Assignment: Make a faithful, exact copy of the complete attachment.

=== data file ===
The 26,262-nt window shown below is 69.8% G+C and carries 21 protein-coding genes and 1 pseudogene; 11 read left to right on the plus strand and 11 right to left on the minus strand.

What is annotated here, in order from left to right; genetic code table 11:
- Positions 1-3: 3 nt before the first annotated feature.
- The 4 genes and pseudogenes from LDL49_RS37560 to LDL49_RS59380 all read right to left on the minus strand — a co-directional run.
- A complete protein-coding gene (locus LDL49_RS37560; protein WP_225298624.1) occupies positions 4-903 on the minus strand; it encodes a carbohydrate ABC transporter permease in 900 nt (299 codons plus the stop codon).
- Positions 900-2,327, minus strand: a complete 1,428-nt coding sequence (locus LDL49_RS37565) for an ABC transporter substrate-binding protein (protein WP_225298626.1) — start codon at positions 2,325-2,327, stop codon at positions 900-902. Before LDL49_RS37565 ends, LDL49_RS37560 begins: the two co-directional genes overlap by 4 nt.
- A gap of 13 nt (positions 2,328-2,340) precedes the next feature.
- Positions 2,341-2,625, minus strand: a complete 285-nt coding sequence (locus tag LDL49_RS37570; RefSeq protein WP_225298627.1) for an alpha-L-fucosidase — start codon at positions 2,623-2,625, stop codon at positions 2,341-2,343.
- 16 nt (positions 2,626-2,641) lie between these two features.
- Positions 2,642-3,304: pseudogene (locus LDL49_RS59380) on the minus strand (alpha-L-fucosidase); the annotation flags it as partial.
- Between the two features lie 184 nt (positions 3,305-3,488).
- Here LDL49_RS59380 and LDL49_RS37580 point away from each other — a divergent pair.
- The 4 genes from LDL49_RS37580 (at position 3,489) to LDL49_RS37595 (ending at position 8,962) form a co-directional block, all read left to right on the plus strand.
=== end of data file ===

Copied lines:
The 26,262-nt window shown below is 69.8% G+C and carries 21 protein-coding genes and 1 pseudogene; 11 read left to right on the plus strand and 11 right to left on the minus strand.

What is annotated here, in order from left to right; genetic code table 11:
- Positions 1-3: 3 nt before the first annotated feature.
- The 4 genes and pseudogenes from LDL49_RS37560 to LDL49_RS59380 all read right to left on the minus strand — a co-directional run.
- A complete protein-coding gene (locus LDL49_RS37560; protein WP_225298624.1) occupies positions 4-903 on the minus strand; it encodes a carbohydrate ABC transporter permease in 900 nt (299 codons plus the stop codon).
- Positions 900-2,327, minus strand: a complete 1,428-nt coding sequence (locus LDL49_RS37565) for an ABC transporter substrate-binding protein (protein WP_225298626.1) — start codon at positions 2,325-2,327, stop codon at positions 900-902. Before LDL49_RS37565 ends, LDL49_RS37560 begins: the two co-directional genes overlap by 4 nt.
- A gap of 13 nt (positions 2,328-2,340) precedes the next feature.
- Positions 2,341-2,625, minus strand: a complete 285-nt coding sequence (locus tag LDL49_RS37570; RefSeq protein WP_225298627.1) for an alpha-L-fucosidase — start codon at positions 2,623-2,625, stop codon at positions 2,341-2,343.
- 16 nt (positions 2,626-2,641) lie between these two features.
- Positions 2,642-3,304: pseudogene (locus LDL49_RS59380) on the minus strand (alpha-L-fucosidase); the annotation flags it as partial.
- Between the two features lie 184 nt (positions 3,305-3,488).
- Here LDL49_RS59380 and LDL49_RS37580 point away from each other — a divergent pair.
- The 4 genes from LDL49_RS37580 (at position 3,489) to LDL49_RS37595 (ending at position 8,962) form a co-directional block, all read left to right on the plus strand.